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Love is easy when you’re on vacation or going out for a nice dinner. And I’m sure your hearts merge when watching your kid win the big game or give an amazing performance on stage! But when your spouse spews vitriol you need every ounce of patience to listen without retaliating. After all, if he loved you he wouldn’t treat you this way.

Can You Love Enough to Let Someone Hate You?

Love & Hate Aren’t Opposites

People automatically think the opposite of love is hate. But as I’ve written previously, the opposite of love is indifference. Rebuilding a marriage infected with apathy is much harder than when the “pots and pans are flying.” But long before divorce becomes a consideration a lot of bitter words can be exchanged. When this happens the tendency is for one or both partners to withdraw from the relationship. The seeds of permanent disinterest have been sown.

Ideally, such arguments won’t happen. But a conflict-free marriage is very rare and may not be desirable. Even if you are naturally inclined to an even temperament, the stresses of life can take their toll. Of course, it would be better if your partner didn’t let off steam in the marriage. Nonetheless, since it’s going to happen better be prepared.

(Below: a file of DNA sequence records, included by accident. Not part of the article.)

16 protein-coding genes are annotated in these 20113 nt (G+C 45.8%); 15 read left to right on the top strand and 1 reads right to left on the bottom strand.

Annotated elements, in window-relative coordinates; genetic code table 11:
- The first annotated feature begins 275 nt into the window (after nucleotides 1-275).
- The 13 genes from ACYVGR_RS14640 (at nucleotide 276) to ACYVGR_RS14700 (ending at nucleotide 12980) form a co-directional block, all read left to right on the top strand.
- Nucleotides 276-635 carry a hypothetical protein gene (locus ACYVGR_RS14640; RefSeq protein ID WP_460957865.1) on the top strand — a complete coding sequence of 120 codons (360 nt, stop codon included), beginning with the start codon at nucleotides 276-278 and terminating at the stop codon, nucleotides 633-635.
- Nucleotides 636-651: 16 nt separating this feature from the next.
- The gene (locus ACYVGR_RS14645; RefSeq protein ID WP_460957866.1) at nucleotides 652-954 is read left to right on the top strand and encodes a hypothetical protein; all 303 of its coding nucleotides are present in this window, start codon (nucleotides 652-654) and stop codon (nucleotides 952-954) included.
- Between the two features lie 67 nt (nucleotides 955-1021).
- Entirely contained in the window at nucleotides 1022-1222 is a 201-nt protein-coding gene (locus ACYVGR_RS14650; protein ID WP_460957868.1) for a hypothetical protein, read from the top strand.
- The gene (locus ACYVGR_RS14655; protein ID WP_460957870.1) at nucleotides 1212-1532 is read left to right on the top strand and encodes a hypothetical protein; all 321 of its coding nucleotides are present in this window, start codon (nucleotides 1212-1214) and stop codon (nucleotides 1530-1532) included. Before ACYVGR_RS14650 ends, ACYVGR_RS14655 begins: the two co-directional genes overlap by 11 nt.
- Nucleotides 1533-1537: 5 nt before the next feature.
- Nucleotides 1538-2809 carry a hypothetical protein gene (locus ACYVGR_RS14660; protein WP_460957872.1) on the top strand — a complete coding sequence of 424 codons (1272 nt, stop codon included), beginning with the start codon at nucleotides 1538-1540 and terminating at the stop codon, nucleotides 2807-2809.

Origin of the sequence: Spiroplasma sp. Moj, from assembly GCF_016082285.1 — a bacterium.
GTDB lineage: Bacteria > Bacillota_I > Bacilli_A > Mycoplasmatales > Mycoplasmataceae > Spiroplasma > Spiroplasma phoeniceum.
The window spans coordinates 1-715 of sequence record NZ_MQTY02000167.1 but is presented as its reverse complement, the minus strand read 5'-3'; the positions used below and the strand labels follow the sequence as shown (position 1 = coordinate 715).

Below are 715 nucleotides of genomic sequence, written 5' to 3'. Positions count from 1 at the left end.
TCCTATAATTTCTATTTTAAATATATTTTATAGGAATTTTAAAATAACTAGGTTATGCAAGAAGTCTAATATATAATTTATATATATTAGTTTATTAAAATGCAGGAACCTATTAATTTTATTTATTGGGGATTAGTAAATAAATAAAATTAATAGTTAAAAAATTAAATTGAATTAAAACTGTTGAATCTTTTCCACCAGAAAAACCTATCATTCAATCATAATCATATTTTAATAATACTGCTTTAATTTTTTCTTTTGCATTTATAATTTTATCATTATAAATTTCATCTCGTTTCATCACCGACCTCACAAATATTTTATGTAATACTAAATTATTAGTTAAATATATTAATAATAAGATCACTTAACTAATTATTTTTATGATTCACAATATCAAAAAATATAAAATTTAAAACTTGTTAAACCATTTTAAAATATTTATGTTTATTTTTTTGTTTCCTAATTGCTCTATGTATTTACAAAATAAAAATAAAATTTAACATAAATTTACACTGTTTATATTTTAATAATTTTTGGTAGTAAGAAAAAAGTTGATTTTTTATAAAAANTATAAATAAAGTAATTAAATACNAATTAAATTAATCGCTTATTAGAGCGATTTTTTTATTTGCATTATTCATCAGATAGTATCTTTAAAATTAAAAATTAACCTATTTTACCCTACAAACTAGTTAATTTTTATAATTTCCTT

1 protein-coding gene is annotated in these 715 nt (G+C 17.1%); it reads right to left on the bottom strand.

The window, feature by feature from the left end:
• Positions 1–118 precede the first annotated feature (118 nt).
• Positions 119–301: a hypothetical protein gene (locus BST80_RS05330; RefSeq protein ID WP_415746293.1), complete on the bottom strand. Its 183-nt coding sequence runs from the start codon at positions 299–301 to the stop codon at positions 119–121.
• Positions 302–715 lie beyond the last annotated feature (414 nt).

Disengage to Preserve Love

Rather than battling it out, the best way to maintain lifelong love is to withdraw when you’re attacked. You don’t have to physically leave, although that might work. Instead of thinking about your next verbal volley, intensely focus on anything other than the person. Especially if your partner’s rant has no basis, engaging will only make it worse.

The ultimate test of love is your willingness to endure someone temporarily hating you. By being indifferent during the argument, you can minimize the long-term damage. When the episode has passed you won’t be wrapped up in negativity. You’ll be better prepared to repair whatever harm has been done.

By using such planned bouts of short-term apathy, you can prevent the more permanent kind from taking root. And, you’ll keep the bond of love in your relationship alive.

How do you minimize the negative effect of arguments on your marriage? Please comment below.

© , Kevin S. Bemel, All Rights Reserved

Disclosure of Material Connection: Some links in the above post are “affiliate links.” This means if you click on the link and purchase the item, I will receive an affiliate commission. Regardless, I only recommend products or services I use personally and believe will add value to my readers. I am disclosing this in accordance with the Federal Trade Commission’s 16 CFR, Part 255: “Guide Concerning the Use of Endorsements and Testimonials in Advertising.”

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